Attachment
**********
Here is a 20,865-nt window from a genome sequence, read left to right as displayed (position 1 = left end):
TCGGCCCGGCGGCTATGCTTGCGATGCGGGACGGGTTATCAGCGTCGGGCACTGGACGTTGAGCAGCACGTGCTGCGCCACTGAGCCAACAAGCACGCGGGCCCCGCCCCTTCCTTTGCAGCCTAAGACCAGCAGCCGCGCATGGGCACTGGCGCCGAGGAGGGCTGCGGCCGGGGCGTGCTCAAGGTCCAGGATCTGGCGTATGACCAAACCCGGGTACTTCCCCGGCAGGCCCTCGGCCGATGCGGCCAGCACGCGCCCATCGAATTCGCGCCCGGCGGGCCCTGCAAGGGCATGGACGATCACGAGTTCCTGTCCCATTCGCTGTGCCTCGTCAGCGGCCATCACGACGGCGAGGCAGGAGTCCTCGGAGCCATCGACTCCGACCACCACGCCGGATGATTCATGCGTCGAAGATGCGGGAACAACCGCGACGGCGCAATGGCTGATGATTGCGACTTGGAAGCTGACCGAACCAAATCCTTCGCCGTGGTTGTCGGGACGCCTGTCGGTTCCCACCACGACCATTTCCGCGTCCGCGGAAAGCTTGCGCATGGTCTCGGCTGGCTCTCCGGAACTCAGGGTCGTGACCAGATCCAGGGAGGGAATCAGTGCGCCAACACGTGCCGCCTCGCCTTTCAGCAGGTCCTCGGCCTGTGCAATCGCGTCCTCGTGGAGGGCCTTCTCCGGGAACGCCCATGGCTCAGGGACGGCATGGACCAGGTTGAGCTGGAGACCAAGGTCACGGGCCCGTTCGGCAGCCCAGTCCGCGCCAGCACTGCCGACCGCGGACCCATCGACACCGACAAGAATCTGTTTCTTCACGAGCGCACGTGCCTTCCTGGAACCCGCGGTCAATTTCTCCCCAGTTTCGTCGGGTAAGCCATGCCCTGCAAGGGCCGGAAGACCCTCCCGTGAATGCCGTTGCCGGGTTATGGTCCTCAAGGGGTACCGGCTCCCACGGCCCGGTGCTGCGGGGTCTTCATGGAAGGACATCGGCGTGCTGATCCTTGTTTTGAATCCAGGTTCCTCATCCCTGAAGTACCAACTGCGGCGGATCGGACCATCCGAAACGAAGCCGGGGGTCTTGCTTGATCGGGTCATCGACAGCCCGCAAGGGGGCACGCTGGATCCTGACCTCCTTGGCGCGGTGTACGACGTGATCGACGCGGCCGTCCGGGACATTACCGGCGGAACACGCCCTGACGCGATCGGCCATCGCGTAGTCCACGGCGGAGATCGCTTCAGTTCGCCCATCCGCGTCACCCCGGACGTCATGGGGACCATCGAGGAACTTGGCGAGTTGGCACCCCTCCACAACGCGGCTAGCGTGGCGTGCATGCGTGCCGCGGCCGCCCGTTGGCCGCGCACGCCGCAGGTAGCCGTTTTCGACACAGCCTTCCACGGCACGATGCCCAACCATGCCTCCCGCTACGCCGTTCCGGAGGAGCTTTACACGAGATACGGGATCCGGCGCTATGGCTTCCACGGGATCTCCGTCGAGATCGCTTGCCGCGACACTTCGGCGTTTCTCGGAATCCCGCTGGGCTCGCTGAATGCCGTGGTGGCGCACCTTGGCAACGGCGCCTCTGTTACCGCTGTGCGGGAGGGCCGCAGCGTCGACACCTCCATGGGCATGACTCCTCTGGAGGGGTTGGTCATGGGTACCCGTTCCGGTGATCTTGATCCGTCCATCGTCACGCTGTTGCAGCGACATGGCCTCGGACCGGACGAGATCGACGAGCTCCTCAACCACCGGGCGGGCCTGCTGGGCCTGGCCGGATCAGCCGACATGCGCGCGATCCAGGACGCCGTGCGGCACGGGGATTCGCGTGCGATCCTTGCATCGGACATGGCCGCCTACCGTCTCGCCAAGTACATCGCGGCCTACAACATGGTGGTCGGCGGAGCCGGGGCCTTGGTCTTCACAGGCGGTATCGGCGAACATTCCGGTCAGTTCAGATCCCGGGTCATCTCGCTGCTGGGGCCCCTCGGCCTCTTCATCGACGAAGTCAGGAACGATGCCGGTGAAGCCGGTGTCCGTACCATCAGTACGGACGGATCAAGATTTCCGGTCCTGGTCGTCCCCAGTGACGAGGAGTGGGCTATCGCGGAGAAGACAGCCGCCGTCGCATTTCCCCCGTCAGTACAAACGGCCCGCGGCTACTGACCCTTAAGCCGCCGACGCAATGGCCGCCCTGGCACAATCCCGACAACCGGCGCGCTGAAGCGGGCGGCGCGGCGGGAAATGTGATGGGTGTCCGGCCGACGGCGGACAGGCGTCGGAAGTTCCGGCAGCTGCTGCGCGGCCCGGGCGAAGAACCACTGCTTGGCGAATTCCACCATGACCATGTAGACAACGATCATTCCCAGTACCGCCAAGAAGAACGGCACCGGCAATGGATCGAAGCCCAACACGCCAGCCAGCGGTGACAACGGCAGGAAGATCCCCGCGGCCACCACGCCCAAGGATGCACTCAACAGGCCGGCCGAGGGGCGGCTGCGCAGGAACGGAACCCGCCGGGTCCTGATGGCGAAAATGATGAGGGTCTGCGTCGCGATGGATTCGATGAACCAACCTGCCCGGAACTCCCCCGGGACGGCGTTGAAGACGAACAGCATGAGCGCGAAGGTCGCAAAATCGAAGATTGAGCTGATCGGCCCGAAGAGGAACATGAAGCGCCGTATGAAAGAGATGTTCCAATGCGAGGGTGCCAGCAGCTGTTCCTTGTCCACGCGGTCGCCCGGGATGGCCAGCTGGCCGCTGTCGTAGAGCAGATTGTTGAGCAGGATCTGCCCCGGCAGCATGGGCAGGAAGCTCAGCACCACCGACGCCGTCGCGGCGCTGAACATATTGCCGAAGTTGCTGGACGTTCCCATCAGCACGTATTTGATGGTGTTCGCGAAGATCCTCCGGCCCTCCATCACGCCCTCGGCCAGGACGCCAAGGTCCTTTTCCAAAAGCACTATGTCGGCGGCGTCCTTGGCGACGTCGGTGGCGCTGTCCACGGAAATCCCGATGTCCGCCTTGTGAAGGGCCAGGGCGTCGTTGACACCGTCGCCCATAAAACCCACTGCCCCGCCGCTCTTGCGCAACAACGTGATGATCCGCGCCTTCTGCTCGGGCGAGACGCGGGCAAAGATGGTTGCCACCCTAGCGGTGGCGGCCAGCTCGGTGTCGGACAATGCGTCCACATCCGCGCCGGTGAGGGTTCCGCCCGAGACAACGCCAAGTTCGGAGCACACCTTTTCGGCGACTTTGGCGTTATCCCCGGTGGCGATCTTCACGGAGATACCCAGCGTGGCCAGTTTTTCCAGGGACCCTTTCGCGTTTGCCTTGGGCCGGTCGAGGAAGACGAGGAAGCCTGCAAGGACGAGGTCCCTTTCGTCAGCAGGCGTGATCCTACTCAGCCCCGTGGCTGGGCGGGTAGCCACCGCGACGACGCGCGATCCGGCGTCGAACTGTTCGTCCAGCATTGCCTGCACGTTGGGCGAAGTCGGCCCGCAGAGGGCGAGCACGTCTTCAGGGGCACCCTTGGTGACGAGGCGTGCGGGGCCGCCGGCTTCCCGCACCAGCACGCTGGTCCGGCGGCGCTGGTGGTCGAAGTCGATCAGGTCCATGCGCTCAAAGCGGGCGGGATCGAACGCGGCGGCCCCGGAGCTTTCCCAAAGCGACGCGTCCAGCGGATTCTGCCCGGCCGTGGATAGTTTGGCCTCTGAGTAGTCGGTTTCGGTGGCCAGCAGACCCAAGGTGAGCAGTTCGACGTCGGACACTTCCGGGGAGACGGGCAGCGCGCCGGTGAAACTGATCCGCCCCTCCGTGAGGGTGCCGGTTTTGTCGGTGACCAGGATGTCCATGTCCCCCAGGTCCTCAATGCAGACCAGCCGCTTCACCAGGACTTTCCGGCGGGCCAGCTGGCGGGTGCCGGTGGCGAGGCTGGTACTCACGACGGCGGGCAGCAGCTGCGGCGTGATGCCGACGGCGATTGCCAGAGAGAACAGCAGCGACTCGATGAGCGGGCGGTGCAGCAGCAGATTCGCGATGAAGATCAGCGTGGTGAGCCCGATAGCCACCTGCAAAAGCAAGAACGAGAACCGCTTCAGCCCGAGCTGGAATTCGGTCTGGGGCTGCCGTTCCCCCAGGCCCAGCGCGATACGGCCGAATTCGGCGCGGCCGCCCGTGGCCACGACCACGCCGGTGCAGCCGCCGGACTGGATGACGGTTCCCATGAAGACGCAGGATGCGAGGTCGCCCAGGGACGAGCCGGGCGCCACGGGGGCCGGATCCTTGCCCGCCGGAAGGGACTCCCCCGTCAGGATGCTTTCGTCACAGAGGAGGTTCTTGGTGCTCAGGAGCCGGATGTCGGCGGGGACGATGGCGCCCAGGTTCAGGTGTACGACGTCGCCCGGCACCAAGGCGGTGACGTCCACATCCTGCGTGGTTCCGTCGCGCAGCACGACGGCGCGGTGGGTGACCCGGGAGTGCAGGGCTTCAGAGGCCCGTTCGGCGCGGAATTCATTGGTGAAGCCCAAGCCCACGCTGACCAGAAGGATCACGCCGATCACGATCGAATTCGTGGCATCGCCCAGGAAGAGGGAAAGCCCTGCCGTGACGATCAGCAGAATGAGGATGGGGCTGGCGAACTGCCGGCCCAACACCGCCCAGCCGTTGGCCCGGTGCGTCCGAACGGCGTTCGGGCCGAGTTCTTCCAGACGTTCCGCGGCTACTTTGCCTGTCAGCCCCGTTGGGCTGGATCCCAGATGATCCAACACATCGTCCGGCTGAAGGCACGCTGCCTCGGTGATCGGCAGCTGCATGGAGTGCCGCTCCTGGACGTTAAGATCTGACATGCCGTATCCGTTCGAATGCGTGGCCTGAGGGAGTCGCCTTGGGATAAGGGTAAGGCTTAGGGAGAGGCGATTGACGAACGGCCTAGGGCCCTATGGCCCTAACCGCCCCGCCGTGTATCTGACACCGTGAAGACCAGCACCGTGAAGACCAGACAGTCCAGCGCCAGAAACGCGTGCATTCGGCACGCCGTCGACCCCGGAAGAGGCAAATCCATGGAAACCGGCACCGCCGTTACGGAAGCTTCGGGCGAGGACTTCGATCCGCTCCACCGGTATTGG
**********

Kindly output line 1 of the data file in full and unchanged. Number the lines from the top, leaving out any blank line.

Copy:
Here is a 20,865-nt window from a genome sequence, read left to right as displayed (position 1 = left end):